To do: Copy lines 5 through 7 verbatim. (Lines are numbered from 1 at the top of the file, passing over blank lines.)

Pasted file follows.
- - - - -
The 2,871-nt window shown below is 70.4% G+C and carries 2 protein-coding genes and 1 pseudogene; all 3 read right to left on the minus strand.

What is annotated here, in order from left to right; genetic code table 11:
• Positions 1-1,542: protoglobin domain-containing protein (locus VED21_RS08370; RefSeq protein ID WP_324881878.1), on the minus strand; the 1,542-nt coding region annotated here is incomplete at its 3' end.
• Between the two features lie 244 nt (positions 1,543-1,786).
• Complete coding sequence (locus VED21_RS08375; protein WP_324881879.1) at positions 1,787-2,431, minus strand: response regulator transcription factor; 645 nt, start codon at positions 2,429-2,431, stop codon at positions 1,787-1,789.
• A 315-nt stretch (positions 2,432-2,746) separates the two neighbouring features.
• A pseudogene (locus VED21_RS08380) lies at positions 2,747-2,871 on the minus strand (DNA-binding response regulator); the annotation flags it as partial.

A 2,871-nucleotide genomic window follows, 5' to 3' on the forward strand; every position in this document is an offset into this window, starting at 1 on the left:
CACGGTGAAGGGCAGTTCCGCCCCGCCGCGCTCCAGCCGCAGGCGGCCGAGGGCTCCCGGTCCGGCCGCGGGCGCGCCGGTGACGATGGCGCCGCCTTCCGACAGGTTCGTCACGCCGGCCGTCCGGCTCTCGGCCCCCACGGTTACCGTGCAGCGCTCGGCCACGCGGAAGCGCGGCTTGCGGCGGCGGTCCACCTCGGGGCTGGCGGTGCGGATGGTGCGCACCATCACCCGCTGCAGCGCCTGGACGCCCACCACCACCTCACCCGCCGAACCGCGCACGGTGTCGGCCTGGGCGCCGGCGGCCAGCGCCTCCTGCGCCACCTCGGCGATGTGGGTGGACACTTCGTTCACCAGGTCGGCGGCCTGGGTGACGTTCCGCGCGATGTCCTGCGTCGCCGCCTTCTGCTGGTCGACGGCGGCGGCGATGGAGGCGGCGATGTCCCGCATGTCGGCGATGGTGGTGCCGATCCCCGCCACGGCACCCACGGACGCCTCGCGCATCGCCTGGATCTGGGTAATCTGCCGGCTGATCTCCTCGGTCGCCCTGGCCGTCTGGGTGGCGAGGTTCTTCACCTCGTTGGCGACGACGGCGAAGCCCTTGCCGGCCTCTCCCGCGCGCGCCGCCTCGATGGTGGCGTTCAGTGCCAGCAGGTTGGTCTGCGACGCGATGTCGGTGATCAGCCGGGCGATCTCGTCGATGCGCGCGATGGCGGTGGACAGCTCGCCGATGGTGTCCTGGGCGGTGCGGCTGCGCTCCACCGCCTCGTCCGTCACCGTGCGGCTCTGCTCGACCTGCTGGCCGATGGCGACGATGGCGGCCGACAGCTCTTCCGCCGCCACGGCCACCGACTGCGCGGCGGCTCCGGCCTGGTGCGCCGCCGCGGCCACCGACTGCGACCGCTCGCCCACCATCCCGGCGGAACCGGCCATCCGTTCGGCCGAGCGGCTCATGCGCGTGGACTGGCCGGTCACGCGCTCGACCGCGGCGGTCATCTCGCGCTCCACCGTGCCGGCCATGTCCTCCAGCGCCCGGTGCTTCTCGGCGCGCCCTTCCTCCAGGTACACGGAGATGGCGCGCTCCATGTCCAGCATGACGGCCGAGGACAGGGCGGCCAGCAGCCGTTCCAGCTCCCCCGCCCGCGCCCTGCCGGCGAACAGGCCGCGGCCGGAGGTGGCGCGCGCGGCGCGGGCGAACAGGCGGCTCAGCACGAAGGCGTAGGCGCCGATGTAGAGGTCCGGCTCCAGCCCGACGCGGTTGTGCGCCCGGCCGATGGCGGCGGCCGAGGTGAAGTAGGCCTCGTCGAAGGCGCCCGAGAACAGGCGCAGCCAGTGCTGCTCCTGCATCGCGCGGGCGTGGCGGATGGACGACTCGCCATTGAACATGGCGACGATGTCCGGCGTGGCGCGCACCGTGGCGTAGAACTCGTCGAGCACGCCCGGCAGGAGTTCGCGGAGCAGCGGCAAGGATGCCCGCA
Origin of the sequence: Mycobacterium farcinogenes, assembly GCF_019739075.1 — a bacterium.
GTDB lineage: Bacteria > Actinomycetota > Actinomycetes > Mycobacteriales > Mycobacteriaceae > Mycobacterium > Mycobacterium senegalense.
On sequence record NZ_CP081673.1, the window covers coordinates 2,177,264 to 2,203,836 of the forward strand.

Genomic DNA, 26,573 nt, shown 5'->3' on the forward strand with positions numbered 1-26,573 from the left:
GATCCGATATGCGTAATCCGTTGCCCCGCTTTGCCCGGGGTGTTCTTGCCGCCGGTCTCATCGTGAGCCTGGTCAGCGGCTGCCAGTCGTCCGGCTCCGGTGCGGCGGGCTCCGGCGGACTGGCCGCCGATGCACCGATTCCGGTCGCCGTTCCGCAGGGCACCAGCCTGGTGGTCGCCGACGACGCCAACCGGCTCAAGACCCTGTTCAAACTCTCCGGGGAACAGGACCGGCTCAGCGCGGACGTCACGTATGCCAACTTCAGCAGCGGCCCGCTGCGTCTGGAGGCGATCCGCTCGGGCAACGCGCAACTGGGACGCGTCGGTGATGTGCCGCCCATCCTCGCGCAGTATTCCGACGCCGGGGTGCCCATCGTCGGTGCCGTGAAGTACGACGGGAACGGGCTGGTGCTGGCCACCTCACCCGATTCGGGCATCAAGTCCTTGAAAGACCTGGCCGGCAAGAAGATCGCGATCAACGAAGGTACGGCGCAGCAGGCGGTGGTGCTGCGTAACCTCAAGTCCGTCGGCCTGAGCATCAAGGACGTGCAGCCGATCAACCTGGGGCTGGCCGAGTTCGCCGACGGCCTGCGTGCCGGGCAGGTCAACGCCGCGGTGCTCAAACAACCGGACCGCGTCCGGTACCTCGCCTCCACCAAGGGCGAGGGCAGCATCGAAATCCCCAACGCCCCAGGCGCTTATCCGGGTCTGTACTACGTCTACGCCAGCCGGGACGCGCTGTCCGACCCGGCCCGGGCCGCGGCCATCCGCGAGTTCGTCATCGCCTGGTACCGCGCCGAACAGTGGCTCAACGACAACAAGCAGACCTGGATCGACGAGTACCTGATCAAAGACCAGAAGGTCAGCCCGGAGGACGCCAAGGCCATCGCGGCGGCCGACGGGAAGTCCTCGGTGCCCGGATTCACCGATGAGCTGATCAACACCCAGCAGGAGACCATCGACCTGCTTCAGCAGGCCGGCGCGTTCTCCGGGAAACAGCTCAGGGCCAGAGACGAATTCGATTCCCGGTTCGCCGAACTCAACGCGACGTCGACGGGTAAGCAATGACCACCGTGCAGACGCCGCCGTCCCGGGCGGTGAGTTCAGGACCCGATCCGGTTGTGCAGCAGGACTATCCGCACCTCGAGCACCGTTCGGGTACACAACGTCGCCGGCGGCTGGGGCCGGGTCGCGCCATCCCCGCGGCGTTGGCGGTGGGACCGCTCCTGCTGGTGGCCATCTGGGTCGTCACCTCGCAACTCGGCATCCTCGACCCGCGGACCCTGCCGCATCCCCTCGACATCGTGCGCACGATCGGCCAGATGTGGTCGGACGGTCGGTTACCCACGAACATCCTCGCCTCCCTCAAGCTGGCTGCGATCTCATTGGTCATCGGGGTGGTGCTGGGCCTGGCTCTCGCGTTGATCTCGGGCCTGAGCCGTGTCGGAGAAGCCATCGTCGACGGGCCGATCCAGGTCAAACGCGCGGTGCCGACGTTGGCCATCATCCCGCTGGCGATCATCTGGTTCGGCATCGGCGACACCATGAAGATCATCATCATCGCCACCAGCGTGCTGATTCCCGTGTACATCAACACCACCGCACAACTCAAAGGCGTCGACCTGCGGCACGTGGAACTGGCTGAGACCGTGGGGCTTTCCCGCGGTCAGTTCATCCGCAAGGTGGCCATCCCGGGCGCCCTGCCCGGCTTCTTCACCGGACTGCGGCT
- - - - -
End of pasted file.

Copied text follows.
• Complete coding sequence (locus VED21_RS08375; protein WP_324881879.1) at positions 1,787-2,431, minus strand: response regulator transcription factor; 645 nt, start codon at positions 2,429-2,431, stop codon at positions 1,787-1,789.
• A 315-nt stretch (positions 2,432-2,746) separates the two neighbouring features.
• A pseudogene (locus VED21_RS08380) lies at positions 2,747-2,871 on the minus strand (DNA-binding response regulator); the annotation flags it as partial.